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CS 747: Randomized Methods in Computational Complexity


In this course, we will study how randomness helps in designing algorithms and how randomness can be removed from algorithms.


We will start by formalizing computation in terms of algorithms and circuits. We will see an example of randomized algorithms, identity testing, and prove that eliminating randomness would require proving hardness results. We then prove a hardness result for the problem of parity using randomized methods. We construct certain graphs called expanders that are useful in reducing randomness in algorithms. These lead to a surprising logarithmic-space algorithm for checking connectivity in graphs.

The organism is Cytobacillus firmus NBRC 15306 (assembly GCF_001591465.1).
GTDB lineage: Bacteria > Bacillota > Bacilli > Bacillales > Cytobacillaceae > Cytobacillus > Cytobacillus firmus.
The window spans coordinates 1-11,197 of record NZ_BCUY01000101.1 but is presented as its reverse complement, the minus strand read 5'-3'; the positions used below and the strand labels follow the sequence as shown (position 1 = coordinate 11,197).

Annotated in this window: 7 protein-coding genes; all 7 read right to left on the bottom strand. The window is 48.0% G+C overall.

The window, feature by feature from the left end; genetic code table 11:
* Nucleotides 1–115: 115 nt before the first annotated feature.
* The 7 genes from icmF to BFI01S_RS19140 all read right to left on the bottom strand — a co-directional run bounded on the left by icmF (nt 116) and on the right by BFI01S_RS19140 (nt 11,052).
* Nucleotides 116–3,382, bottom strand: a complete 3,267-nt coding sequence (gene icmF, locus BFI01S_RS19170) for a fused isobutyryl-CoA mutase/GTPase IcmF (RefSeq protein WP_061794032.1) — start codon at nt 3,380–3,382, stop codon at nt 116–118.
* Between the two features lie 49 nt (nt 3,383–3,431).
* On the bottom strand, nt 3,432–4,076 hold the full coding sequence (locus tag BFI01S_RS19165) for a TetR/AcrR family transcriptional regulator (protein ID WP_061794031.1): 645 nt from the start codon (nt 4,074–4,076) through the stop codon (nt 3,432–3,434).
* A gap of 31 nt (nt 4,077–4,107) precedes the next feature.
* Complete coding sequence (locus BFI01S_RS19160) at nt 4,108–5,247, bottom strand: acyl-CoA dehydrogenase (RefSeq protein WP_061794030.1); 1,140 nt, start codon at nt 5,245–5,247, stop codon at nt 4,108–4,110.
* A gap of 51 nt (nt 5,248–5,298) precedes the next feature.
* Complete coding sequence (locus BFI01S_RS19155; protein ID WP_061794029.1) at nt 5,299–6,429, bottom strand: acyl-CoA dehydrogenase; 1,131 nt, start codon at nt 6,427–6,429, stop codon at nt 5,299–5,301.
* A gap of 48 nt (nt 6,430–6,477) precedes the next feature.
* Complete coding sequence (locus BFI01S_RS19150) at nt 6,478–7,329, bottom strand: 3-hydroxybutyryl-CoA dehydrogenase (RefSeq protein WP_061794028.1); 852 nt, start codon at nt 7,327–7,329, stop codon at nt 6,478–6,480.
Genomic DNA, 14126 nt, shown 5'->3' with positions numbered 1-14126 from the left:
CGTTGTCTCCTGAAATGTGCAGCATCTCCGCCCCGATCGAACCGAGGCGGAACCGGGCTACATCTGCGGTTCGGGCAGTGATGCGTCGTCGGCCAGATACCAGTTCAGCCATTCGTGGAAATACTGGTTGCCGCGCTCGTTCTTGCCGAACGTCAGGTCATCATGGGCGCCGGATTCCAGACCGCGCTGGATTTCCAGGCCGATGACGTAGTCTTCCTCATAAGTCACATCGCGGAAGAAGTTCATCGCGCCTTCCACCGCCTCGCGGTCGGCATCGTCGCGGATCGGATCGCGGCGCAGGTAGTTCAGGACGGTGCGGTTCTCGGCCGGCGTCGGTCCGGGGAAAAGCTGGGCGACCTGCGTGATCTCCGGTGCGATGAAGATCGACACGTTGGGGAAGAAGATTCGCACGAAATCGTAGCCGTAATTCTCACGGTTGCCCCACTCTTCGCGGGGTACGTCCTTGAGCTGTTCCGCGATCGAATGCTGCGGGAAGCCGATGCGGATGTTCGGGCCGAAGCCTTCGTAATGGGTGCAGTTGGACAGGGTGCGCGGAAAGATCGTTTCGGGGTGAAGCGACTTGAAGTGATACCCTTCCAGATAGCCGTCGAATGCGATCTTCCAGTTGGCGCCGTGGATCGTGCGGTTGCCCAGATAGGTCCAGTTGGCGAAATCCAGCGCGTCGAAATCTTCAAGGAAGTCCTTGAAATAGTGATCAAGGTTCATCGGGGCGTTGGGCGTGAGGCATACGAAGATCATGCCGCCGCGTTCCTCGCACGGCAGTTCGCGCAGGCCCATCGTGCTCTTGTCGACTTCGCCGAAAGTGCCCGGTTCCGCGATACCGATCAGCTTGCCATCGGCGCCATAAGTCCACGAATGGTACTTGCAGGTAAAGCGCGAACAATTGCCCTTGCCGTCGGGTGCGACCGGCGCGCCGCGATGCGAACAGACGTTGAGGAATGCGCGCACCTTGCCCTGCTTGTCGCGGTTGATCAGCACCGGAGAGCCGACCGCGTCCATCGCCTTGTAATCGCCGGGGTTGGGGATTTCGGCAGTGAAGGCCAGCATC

We show that if there is hardness in nature then randomness cannot exist! This we prove by developing pseudo-random generators and error-correcting codes. We show how to extract randomness from a weakly random source by using extractors. Finally, we show how to probabilistically check proofs (PCP) and prove the hardness of approximating some NP-hard problems.


Recommended Books

•    Computational Complexity: A Modern Approach (Sanjeev Arora and Boaz Barak) http://www.cs.princeton.edu/theory/complexity/
•    Research papers.